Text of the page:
Newfoundland and Labrador's top doctor says she did not request precise models before ordering limits on travel into the province because the group doing that work was too new at the time.
Testifying Friday in Supreme Court during a legal challenge to the ban, Dr. Janice Fitzgerald said her public health team consulted epidemiologists, health care advocacy groups and analysis of the general trajectory of the contagion.
"The modelling that would have been required for the travel ban hadn't been developed at that point," Fitzgerald told the St. John's courtroom.
As Newfoundland and Labrador's chief medical officer of health, Fitzgerald signed the special measures order entry to the province as a measure against COVID-19.
The Canadian Civil Liberties Association and Halifax resident Kim Taylor, who was denied entry to the province after her mother's death, allege the restrictions violate the Charter of Rights and Freedoms and fall outside the province's jurisdiction.
Taylor was later allowed into the province, but she has said the decision came too late to allow her to properly grieve and comfort her father.
She is not seeking monetary damages in the claim filed in May, but she says she wants to spare others from having the same experience.
On Friday, the province's top public health official took questions under oath about the controversial ban she issued under the province's public health state of emergency.
Lawyer Rosallen Sullivan, representing the civil liberties group, walked Fitzgerald through the timing of the ban order and the presence of the virus in the province at the time.
On April 26, three days before Fitzgerald announced the ban, there were 258 cases of COVID-19 confirmed in the province, of which 219 were recovered, the court heard.
Since the beginning of May, there have been nine additional cases of COVID-19 detected in the province.
Fitzgerald was asked about concerns expressed in the weeks before the ban about suspected violations of public health orders, such as individuals arriving in the province and not isolating for the required 14 days.
Sullivan referred to these non-compliance complaints as "rumours" and asked Fitzgerald if any of the complaints were linked to a positive case of COVID-19.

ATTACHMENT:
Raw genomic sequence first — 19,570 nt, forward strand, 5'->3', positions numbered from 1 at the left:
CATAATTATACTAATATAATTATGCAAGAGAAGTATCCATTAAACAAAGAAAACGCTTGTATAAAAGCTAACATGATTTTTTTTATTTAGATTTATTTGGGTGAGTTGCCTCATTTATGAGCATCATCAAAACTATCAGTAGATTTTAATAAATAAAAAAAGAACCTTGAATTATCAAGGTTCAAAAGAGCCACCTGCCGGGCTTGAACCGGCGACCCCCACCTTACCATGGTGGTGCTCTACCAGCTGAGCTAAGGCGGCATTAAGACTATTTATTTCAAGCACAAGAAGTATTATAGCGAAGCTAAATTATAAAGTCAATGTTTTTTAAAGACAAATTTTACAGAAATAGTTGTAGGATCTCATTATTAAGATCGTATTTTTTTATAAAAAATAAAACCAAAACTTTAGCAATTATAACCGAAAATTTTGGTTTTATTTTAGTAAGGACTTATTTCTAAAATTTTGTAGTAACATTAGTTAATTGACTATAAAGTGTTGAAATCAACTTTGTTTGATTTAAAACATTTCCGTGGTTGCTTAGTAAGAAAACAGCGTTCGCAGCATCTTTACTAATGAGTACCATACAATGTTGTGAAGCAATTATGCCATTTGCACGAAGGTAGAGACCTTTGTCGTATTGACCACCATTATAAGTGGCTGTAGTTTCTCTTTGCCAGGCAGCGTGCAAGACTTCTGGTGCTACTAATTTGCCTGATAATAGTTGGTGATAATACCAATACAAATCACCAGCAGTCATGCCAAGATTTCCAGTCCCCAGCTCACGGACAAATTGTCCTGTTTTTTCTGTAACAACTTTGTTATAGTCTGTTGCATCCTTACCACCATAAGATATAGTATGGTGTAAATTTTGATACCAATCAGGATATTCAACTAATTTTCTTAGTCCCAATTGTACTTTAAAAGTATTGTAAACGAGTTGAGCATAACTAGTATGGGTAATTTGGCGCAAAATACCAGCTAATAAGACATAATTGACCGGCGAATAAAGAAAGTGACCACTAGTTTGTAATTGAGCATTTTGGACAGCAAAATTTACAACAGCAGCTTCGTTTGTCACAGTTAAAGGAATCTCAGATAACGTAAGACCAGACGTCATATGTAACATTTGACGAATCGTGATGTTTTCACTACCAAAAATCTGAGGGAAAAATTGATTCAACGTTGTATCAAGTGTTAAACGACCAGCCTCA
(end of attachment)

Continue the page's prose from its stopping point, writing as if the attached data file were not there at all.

"I'm not aware of any connection," Fitzgerald said. "We haven't had that level of analysis on this."
Sullivan also asked about an affidavit from Fitzgerald that cited a study saying travel restrictions have "only a modest effect unless paired with public health interventions" and behavioural changes.
Fitzgerald said all the interventions are effective when applied together, and she did not specifically seek advice on how effective the ban would be on its own compared to other measures such as physical distancing and handwashing.
The court heard that as of Aug. 3, more than 13,500 exemptions to the ban had been granted. That number includes exemptions for groups of people, meaning the actual number of people entering the province is likely higher.
On Friday, the province announced the first COVID-19 case detected in a person who had been granted an exemption to the travel order, a case Fitzgerald mentioned while on the stand.
She testified that the nine cases reported in the province since the ban came into effect were detected because individuals reported their symptoms or were tested by their employers.
Earlier on Friday, Dr. Proton Rahman testified about the difficulty of running epidemiological models on the COVID-19 contagion in the province due to the low number of cases.
One scenario his team prepared for the court indicated the rate of infection could have been 20 times higher without the travel ban.
Rahman, a clinical epidemiologist and professor of medicine at Memorial University of Newfoundland, said the natural evolution of the contagion in the province corresponded with the results of his models.
"It broadly matched," Rahman said.
Lawyers will present closing arguments in the case on Tuesday.